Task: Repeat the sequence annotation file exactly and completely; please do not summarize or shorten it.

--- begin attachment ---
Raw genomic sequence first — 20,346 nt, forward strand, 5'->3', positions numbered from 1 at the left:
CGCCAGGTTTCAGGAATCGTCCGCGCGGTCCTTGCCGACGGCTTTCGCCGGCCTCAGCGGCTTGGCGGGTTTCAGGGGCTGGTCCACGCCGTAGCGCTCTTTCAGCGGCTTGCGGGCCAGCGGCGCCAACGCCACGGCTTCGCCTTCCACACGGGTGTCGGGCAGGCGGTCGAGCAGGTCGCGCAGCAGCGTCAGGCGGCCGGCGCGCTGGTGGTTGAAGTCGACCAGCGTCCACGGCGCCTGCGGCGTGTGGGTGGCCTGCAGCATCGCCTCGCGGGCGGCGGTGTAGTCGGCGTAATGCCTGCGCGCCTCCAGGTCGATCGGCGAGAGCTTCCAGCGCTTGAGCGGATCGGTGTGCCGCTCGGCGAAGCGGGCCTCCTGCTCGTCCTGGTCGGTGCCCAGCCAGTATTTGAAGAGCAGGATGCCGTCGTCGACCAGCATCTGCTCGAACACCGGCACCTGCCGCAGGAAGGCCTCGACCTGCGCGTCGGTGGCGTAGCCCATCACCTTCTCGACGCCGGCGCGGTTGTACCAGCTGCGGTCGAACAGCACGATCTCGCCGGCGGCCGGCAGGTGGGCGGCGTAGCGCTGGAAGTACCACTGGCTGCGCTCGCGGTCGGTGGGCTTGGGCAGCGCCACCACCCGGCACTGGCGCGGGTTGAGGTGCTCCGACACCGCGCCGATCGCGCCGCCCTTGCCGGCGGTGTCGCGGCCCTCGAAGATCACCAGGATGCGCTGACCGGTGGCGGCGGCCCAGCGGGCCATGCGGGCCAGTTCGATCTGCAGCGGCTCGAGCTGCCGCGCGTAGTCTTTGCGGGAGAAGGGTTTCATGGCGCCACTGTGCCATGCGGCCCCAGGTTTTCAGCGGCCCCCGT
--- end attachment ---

Raw genomic sequence first — 20,346 nt, forward strand, 5'->3', positions numbered from 1 at the left:
CGCCAGGTTTCAGGAATCGTCCGCGCGGTCCTTGCCGACGGCTTTCGCCGGCCTCAGCGGCTTGGCGGGTTTCAGGGGCTGGTCCACGCCGTAGCGCTCTTTCAGCGGCTTGCGGGCCAGCGGCGCCAACGCCACGGCTTCGCCTTCCACACGGGTGTCGGGCAGGCGGTCGAGCAGGTCGCGCAGCAGCGTCAGGCGGCCGGCGCGCTGGTGGTTGAAGTCGACCAGCGTCCACGGCGCCTGCGGCGTGTGGGTGGCCTGCAGCATCGCCTCGCGGGCGGCGGTGTAGTCGGCGTAATGCCTGCGCGCCTCCAGGTCGATCGGCGAGAGCTTCCAGCGCTTGAGCGGATCGGTGTGCCGCTCGGCGAAGCGGGCCTCCTGCTCGTCCTGGTCGGTGCCCAGCCAGTATTTGAAGAGCAGGATGCCGTCGTCGACCAGCATCTGCTCGAACACCGGCACCTGCCGCAGGAAGGCCTCGACCTGCGCGTCGGTGGCGTAGCCCATCACCTTCTCGACGCCGGCGCGGTTGTACCAGCTGCGGTCGAACAGCACGATCTCGCCGGCGGCCGGCAGGTGGGCGGCGTAGCGCTGGAAGTACCACTGGCTGCGCTCGCGGTCGGTGGGCTTGGGCAGCGCCACCACCCGGCACTGGCGCGGGTTGAGGTGCTCCGACACCGCGCCGATCGCGCCGCCCTTGCCGGCGGTGTCGCGGCCCTCGAAGATCACCAGGATGCGCTGACCGGTGGCGGCGGCCCAGCGGGCCATGCGGGCCAGTTCGATCTGCAGCGGCTCGAGCTGCCGCGCGTAGTCTTTGCGGGAGAAGGGTTTCATGGCGCCACTGTGCCATGCGGCCCCAGGTTTTCAGCGGCCCCCGT